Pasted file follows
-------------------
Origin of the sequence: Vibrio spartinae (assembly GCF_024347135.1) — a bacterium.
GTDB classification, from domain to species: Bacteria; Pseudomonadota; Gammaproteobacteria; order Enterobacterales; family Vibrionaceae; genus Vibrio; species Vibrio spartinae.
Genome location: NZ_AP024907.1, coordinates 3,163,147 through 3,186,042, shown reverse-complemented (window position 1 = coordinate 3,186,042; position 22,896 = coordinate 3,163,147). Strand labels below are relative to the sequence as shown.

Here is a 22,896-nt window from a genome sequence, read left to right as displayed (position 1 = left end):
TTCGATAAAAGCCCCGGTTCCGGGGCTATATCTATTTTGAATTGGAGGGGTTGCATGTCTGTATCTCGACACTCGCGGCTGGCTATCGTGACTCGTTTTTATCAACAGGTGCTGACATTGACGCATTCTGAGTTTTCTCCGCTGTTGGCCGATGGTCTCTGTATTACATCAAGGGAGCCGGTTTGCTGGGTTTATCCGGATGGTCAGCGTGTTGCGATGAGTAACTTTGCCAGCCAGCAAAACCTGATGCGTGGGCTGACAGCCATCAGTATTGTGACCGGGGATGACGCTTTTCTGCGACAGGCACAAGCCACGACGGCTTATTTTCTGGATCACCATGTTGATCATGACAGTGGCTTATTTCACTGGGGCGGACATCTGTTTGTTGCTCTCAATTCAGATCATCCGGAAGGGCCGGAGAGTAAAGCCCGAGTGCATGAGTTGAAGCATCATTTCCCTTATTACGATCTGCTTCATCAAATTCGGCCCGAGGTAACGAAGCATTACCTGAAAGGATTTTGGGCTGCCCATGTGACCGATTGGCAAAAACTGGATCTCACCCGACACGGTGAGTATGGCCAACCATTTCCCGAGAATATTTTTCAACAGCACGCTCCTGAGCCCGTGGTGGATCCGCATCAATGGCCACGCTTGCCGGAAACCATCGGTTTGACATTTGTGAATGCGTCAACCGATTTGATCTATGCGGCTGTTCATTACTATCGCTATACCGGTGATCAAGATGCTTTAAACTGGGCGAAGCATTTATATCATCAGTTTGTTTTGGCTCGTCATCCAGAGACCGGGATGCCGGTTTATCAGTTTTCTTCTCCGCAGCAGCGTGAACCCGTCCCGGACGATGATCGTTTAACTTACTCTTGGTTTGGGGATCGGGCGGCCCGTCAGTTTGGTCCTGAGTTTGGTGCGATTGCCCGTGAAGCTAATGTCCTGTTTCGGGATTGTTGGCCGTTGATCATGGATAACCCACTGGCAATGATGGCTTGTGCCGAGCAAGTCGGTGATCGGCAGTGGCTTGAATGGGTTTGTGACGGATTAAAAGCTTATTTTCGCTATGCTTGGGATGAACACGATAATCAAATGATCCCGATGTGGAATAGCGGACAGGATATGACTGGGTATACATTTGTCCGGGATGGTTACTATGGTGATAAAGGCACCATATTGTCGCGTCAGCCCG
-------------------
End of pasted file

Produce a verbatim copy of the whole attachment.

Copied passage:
Origin of the sequence: Vibrio spartinae (assembly GCF_024347135.1) — a bacterium.
GTDB classification, from domain to species: Bacteria; Pseudomonadota; Gammaproteobacteria; order Enterobacterales; family Vibrionaceae; genus Vibrio; species Vibrio spartinae.
Genome location: NZ_AP024907.1, coordinates 3,163,147 through 3,186,042, shown reverse-complemented (window position 1 = coordinate 3,186,042; position 22,896 = coordinate 3,163,147). Strand labels below are relative to the sequence as shown.

Here is a 22,896-nt window from a genome sequence, read left to right as displayed (position 1 = left end):
TTCGATAAAAGCCCCGGTTCCGGGGCTATATCTATTTTGAATTGGAGGGGTTGCATGTCTGTATCTCGACACTCGCGGCTGGCTATCGTGACTCGTTTTTATCAACAGGTGCTGACATTGACGCATTCTGAGTTTTCTCCGCTGTTGGCCGATGGTCTCTGTATTACATCAAGGGAGCCGGTTTGCTGGGTTTATCCGGATGGTCAGCGTGTTGCGATGAGTAACTTTGCCAGCCAGCAAAACCTGATGCGTGGGCTGACAGCCATCAGTATTGTGACCGGGGATGACGCTTTTCTGCGACAGGCACAAGCCACGACGGCTTATTTTCTGGATCACCATGTTGATCATGACAGTGGCTTATTTCACTGGGGCGGACATCTGTTTGTTGCTCTCAATTCAGATCATCCGGAAGGGCCGGAGAGTAAAGCCCGAGTGCATGAGTTGAAGCATCATTTCCCTTATTACGATCTGCTTCATCAAATTCGGCCCGAGGTAACGAAGCATTACCTGAAAGGATTTTGGGCTGCCCATGTGACCGATTGGCAAAAACTGGATCTCACCCGACACGGTGAGTATGGCCAACCATTTCCCGAGAATATTTTTCAACAGCACGCTCCTGAGCCCGTGGTGGATCCGCATCAATGGCCACGCTTGCCGGAAACCATCGGTTTGACATTTGTGAATGCGTCAACCGATTTGATCTATGCGGCTGTTCATTACTATCGCTATACCGGTGATCAAGATGCTTTAAACTGGGCGAAGCATTTATATCATCAGTTTGTTTTGGCTCGTCATCCAGAGACCGGGATGCCGGTTTATCAGTTTTCTTCTCCGCAGCAGCGTGAACCCGTCCCGGACGATGATCGTTTAACTTACTCTTGGTTTGGGGATCGGGCGGCCCGTCAGTTTGGTCCTGAGTTTGGTGCGATTGCCCGTGAAGCTAATGTCCTGTTTCGGGATTGTTGGCCGTTGATCATGGATAACCCACTGGCAATGATGGCTTGTGCCGAGCAAGTCGGTGATCGGCAGTGGCTTGAATGGGTTTGTGACGGATTAAAAGCTTATTTTCGCTATGCTTGGGATGAACACGATAATCAAATGATCCCGATGTGGAATAGCGGACAGGATATGACTGGGTATACATTTGTCCGGGATGGTTACTATGGTGATAAAGGCACCATATTGTCGCGTCAGCCCG